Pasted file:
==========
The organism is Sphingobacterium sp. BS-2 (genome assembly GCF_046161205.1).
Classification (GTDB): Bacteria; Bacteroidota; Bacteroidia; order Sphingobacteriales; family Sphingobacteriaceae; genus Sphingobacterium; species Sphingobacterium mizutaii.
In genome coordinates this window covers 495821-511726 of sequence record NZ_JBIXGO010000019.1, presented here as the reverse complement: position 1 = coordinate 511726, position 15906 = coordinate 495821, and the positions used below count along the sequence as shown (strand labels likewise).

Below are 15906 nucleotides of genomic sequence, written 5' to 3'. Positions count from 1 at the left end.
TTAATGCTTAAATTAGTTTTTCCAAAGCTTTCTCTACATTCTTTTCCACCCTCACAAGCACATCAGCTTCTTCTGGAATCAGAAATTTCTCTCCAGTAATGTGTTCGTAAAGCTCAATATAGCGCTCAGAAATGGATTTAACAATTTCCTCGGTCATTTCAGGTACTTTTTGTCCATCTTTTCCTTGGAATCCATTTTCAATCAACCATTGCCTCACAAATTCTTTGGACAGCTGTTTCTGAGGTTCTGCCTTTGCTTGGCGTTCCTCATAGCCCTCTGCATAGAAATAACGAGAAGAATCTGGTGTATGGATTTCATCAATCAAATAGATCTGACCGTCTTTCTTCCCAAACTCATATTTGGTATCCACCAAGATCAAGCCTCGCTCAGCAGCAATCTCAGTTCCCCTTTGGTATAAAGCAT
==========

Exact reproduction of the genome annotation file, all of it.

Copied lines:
The organism is Sphingobacterium sp. BS-2 (genome assembly GCF_046161205.1).
Classification (GTDB): Bacteria; Bacteroidota; Bacteroidia; order Sphingobacteriales; family Sphingobacteriaceae; genus Sphingobacterium; species Sphingobacterium mizutaii.
In genome coordinates this window covers 495821-511726 of sequence record NZ_JBIXGO010000019.1, presented here as the reverse complement: position 1 = coordinate 511726, position 15906 = coordinate 495821, and the positions used below count along the sequence as shown (strand labels likewise).

Below are 15906 nucleotides of genomic sequence, written 5' to 3'. Positions count from 1 at the left end.
TTAATGCTTAAATTAGTTTTTCCAAAGCTTTCTCTACATTCTTTTCCACCCTCACAAGCACATCAGCTTCTTCTGGAATCAGAAATTTCTCTCCAGTAATGTGTTCGTAAAGCTCAATATAGCGCTCAGAAATGGATTTAACAATTTCCTCGGTCATTTCAGGTACTTTTTGTCCATCTTTTCCTTGGAATCCATTTTCAATCAACCATTGCCTCACAAATTCTTTGGACAGCTGTTTCTGAGGTTCTGCCTTTGCTTGGCGTTCCTCATAGCCCTCTGCATAGAAATAACGAGAAGAATCTGGTGTATGGATTTCATCAATCAAATAGATCTGACCGTCTTTCTTCCCAAACTCATATTTGGTATCCACCAAGATCAAGCCTCGCTCAGCAGCAATCTCAGTTCCCCTTTGGTATAAAGCAT